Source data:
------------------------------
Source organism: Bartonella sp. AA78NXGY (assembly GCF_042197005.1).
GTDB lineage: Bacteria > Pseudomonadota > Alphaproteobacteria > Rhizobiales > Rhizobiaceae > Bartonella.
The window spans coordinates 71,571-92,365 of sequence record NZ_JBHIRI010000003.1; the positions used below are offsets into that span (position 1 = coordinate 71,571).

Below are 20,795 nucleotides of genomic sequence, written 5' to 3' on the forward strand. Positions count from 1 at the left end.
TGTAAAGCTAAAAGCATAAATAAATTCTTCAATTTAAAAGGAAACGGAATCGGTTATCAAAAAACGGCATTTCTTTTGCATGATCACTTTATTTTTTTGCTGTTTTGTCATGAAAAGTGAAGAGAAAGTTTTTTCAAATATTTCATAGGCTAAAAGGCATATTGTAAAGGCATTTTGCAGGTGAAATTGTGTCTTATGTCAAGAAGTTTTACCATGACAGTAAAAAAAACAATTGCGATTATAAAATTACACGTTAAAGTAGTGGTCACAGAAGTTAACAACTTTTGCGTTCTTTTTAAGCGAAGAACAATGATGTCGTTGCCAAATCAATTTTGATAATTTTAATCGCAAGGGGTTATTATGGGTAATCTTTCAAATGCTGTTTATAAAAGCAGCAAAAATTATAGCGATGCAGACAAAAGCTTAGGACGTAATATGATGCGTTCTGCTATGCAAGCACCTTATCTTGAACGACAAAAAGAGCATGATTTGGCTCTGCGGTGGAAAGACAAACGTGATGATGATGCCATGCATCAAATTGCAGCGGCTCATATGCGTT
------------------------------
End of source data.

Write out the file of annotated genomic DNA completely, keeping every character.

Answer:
Source organism: Bartonella sp. AA78NXGY (assembly GCF_042197005.1).
GTDB lineage: Bacteria > Pseudomonadota > Alphaproteobacteria > Rhizobiales > Rhizobiaceae > Bartonella.
The window spans coordinates 71,571-92,365 of sequence record NZ_JBHIRI010000003.1; the positions used below are offsets into that span (position 1 = coordinate 71,571).

Below are 20,795 nucleotides of genomic sequence, written 5' to 3' on the forward strand. Positions count from 1 at the left end.
TGTAAAGCTAAAAGCATAAATAAATTCTTCAATTTAAAAGGAAACGGAATCGGTTATCAAAAAACGGCATTTCTTTTGCATGATCACTTTATTTTTTTGCTGTTTTGTCATGAAAAGTGAAGAGAAAGTTTTTTCAAATATTTCATAGGCTAAAAGGCATATTGTAAAGGCATTTTGCAGGTGAAATTGTGTCTTATGTCAAGAAGTTTTACCATGACAGTAAAAAAAACAATTGCGATTATAAAATTACACGTTAAAGTAGTGGTCACAGAAGTTAACAACTTTTGCGTTCTTTTTAAGCGAAGAACAATGATGTCGTTGCCAAATCAATTTTGATAATTTTAATCGCAAGGGGTTATTATGGGTAATCTTTCAAATGCTGTTTATAAAAGCAGCAAAAATTATAGCGATGCAGACAAAAGCTTAGGACGTAATATGATGCGTTCTGCTATGCAAGCACCTTATCTTGAACGACAAAAAGAGCATGATTTGGCTCTGCGGTGGAAAGACAAACGTGATGATGATGCCATGCATCAAATTGCAGCGGCTCATATGCGTT